I’m as sick as many of you with the proliferation of diluted genre fare on television these days. For every “Game of Thrones,” there’s a “No Ordinary Family,” and for every “Torchwood,” there’s a “Torchwood: Miracle Day” (a show that lost a lot of its luster in the second episode, thanks in part to the horrendous performance of Bill Pullman). The idea of another “Heroes”-type show — ordinary people with extraordinary powers — assembled “X-Men” style didn’t have much appeal to me, especially on a network that spells itself “Syfy.”
Nevertheless, “Alphas” had two things going for it: It was written by Zak Penn (X2) and it stars David Strathairn, who is fairly effective at making shit look like shinola. But “Alphas,” at least based on a weak pilot episode, is simply too big a dud for Strathairn to overcome.
Developed originally for ABC, “Alphas” was kicked by the network during the Writer’s Strike and eventually wound up at Syfy, where at least it gained a few years separation from “Heroes.” The concept is not a bad one. It’s yet another team of ordinary people with extraordinary powers, but the powers here are at least were more unconventional. Moreover, those powers all come with weaknesses: FBI agent Bill Harken (Malik Yoba) has super-human fight or flight strength, but it only comes in short bursts, leaving him weak afterwards; Gary Bell (Ryan Cartwright) can process ultraviolet waves (and thus listen to and watch radio and TV signals floating in the air) but the kid has autism; Rachel Pirzad (Azita Ghanizada) has the ability to amplify her senses, but only one at a time, and while one sense is magnified, she loses use of all the others; and Nina Theroux (Laura Mennell) can hypnotize people instantly (her weakness has not yet been made apparent).
The pilot episode, thankfully, is not an origins story for the organization itself — which works with the FBI under the leadership of the hippy hyper-intelligent professor, Dr. Lee Rosen (Straithern) — but it does introduce a new member of the group, a man capable of pinpoint accuracy. This man can toss a quarter into a vending machine from 20 feet or bounce a bullet of a vent and into a man’s head from 1000 feet. It also introduces the shadowy organization made up of people with similar extraordinary powers who want to take down the Alphas because the Alphas want to take down the Shadowy Organization. There’s even a small hint at the end of the pilot that the Shadowy Organization are the good guys, while the Alphas are working for the bad guys.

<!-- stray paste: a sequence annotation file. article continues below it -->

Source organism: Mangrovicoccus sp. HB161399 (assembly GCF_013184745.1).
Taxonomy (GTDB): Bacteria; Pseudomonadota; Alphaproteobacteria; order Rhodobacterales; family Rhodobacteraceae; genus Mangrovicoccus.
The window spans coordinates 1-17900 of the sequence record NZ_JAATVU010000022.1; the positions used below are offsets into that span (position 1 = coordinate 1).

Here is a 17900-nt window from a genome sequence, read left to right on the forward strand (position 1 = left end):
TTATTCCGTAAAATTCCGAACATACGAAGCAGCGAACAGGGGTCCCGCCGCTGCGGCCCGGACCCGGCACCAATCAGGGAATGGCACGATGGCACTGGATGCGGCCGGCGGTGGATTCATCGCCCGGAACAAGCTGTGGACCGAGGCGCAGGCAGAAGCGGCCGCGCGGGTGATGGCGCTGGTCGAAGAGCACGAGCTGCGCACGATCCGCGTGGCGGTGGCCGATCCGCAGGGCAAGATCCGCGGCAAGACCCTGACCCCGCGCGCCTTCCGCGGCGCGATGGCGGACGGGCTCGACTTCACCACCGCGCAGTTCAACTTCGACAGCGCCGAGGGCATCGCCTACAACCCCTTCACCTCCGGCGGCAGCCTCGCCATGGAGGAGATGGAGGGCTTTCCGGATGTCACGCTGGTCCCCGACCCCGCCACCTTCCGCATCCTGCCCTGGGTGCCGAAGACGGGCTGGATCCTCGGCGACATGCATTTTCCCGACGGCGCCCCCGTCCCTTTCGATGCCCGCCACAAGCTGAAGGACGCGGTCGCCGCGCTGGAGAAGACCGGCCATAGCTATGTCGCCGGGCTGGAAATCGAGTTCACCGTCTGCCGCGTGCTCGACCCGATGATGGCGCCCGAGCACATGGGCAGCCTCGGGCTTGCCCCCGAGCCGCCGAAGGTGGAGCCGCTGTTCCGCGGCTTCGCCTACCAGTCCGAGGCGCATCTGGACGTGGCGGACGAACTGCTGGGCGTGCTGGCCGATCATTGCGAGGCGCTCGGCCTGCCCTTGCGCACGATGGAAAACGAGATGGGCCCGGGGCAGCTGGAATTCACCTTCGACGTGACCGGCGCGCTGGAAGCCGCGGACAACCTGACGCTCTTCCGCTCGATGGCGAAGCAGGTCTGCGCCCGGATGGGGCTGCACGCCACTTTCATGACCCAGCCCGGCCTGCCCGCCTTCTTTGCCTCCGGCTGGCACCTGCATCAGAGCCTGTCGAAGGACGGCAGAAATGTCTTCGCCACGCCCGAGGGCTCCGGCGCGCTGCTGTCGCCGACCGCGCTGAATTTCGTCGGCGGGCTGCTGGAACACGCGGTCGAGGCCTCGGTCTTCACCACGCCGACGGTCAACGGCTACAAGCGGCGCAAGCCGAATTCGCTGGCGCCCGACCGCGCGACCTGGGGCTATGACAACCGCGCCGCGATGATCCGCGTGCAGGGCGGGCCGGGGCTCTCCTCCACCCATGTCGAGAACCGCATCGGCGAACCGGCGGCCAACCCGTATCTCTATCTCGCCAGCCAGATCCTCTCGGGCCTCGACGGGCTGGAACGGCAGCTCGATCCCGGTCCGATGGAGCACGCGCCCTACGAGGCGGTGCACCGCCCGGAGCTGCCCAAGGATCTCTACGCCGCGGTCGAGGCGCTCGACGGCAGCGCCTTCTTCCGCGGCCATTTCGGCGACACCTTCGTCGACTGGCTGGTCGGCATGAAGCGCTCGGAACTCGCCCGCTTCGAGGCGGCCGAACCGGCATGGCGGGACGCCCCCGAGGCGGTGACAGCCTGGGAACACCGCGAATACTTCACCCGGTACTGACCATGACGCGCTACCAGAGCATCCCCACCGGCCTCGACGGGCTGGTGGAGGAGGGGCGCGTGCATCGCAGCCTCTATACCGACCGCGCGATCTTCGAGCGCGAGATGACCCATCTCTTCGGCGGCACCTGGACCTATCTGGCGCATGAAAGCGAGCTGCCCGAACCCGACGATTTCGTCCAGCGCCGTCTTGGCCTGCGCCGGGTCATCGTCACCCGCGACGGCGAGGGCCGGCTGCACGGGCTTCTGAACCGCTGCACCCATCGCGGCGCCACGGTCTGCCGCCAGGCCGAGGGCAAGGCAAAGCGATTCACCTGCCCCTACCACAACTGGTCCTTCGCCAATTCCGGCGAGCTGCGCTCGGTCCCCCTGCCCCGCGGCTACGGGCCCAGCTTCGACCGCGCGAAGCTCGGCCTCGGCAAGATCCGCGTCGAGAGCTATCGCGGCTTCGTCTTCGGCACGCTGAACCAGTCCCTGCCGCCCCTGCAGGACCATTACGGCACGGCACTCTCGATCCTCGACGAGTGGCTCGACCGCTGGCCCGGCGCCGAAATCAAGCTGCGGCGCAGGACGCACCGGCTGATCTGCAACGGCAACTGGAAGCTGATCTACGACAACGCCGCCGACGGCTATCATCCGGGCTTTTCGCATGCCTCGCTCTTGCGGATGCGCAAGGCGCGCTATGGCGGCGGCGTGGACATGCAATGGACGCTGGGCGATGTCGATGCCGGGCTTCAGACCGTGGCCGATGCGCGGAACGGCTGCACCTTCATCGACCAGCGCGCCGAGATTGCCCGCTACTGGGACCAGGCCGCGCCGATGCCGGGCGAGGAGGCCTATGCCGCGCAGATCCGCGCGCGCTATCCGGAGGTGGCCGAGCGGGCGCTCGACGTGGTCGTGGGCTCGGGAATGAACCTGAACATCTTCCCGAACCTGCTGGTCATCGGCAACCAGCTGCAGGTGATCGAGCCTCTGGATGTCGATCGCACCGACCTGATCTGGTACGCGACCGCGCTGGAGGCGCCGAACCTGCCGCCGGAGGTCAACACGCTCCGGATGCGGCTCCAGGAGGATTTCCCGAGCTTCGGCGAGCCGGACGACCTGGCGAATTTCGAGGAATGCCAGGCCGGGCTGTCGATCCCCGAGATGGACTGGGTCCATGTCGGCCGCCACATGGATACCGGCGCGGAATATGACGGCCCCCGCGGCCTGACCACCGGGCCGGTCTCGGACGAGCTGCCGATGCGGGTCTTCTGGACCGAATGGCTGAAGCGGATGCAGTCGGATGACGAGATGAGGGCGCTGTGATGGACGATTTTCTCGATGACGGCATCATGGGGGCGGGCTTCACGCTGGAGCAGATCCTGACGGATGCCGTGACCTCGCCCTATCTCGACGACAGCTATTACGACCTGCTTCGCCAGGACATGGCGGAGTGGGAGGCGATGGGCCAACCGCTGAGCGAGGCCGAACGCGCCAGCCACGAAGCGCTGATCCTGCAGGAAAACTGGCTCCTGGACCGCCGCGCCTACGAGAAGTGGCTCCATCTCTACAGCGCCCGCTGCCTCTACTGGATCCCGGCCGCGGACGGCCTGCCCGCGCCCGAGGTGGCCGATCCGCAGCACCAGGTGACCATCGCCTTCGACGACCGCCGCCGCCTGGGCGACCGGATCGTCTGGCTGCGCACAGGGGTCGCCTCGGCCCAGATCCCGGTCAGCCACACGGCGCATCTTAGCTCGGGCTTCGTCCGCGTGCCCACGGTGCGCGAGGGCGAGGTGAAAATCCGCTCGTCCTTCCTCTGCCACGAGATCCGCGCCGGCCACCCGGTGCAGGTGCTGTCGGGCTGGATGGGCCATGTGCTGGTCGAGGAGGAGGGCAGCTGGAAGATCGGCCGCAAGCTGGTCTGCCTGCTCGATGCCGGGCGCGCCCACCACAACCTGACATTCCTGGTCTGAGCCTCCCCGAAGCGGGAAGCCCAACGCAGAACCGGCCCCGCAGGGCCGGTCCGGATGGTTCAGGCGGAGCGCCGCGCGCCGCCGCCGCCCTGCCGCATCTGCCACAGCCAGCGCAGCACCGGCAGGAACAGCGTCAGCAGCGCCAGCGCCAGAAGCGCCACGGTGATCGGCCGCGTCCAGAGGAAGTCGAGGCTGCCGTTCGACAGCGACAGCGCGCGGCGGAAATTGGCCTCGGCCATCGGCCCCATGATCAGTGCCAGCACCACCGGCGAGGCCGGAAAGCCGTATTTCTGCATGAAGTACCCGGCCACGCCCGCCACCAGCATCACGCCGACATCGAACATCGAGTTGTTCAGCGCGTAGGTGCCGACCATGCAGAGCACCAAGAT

“Alphas” should work. It comes from a respectable feature screenwriter, the lead is Oscar-caliber, and it the pilot is directed by a proven entity in Jack Bender (“Lost”). Unfortunately, the writing, it turns out, is terrible; the directing is clunky; and Strathairn is like Professor X by way of Michael Keaton in “Family Ties.” It’s a bad formulation of the character, and it’s not helped by the weak acting talent that surrounds him.
Granted, it’s a sci-fi, comic-book kind of show and certain improbabilities are expected, so some leeway is afforded it for camp value. But “Alphas” is simply too cheesy. It’s not heavy enough for the genre. It feels like a version of “Heroes” for the USA Network, but it’s missing the addictive candy quality of some of those USA Network shows. It plods and it rumbles, but it never crackles or provokes. There’s simply too much camp for a show that takes itself as seriously as it does, yet the camp is all that saves it from tedium. I don’t rule out the possibility that it gets better in subsequent episodes, but the pilot alone gives me no reason to watch anymore.